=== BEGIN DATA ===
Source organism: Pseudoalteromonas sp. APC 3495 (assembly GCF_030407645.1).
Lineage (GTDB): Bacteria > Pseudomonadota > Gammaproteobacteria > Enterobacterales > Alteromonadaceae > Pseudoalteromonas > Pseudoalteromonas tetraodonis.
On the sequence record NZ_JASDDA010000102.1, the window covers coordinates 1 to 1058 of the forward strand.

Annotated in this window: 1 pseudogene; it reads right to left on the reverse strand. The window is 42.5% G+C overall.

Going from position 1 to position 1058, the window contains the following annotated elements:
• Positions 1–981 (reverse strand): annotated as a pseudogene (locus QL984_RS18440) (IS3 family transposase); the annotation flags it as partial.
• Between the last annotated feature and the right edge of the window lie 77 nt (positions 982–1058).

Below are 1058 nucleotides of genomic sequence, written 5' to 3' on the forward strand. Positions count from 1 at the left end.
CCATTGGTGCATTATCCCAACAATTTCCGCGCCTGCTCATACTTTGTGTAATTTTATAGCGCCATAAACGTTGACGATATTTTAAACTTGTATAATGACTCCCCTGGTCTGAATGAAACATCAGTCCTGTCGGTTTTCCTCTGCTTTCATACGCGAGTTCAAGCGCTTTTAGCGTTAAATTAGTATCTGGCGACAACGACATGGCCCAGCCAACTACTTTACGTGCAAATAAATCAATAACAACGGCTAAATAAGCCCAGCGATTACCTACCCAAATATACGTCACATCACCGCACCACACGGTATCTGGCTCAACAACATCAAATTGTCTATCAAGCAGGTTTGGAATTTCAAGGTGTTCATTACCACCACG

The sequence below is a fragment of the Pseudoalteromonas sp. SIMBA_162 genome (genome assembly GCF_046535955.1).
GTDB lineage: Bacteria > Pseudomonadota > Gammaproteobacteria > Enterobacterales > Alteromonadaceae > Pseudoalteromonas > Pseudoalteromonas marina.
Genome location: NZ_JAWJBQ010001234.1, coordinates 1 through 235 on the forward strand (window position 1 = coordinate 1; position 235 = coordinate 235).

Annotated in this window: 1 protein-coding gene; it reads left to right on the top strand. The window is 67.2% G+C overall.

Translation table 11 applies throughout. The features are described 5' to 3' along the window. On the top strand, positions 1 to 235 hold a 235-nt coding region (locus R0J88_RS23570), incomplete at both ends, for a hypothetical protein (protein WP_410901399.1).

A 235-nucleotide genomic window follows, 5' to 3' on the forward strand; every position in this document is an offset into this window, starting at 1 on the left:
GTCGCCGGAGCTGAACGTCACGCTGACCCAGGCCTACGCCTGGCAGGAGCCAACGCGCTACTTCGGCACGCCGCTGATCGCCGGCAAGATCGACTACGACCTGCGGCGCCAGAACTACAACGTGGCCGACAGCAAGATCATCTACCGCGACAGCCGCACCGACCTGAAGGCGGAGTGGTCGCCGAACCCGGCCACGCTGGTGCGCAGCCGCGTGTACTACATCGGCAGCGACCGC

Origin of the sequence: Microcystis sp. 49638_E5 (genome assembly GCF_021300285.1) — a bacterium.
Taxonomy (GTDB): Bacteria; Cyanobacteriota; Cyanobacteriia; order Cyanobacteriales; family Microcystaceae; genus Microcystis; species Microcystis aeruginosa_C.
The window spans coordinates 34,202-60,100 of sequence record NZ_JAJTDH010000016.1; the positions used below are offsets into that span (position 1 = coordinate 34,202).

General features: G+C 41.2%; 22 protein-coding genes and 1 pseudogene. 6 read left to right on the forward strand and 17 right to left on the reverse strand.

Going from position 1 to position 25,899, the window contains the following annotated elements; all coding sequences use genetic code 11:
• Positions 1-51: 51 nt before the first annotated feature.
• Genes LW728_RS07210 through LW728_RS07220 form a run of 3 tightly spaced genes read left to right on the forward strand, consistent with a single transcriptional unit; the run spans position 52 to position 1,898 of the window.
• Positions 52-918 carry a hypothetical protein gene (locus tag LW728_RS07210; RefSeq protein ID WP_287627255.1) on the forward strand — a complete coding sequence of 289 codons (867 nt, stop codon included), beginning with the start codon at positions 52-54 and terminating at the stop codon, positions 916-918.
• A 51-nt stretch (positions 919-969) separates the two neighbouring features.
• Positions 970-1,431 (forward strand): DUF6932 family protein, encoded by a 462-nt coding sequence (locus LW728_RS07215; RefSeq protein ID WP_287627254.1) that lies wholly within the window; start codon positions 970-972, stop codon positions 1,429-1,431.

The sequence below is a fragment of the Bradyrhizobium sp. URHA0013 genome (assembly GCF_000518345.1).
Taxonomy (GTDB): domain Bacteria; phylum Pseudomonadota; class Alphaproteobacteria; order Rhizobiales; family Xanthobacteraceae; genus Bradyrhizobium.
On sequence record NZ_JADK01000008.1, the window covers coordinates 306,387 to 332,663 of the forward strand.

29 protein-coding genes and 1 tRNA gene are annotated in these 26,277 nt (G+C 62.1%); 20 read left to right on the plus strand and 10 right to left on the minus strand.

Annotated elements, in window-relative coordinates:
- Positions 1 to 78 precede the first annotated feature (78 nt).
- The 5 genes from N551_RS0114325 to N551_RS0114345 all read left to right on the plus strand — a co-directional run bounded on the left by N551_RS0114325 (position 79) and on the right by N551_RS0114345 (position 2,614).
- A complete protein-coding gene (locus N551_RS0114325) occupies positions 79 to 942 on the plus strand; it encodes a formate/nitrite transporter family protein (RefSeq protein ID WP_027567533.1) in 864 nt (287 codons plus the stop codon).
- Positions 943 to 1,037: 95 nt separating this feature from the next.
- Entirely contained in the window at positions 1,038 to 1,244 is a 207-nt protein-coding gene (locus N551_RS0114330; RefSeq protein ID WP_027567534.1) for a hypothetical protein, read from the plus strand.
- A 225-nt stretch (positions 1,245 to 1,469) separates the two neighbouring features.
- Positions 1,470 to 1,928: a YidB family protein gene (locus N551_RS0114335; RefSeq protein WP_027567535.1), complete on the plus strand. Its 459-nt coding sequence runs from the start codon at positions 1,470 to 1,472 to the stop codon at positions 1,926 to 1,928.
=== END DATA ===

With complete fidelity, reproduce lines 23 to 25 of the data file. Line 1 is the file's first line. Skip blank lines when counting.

• Genes LW728_RS07210 through LW728_RS07220 form a run of 3 tightly spaced genes read left to right on the forward strand, consistent with a single transcriptional unit; the run spans position 52 to position 1,898 of the window.
• Positions 52-918 carry a hypothetical protein gene (locus tag LW728_RS07210; RefSeq protein ID WP_287627255.1) on the forward strand — a complete coding sequence of 289 codons (867 nt, stop codon included), beginning with the start codon at positions 52-54 and terminating at the stop codon, positions 916-918.
• A 51-nt stretch (positions 919-969) separates the two neighbouring features.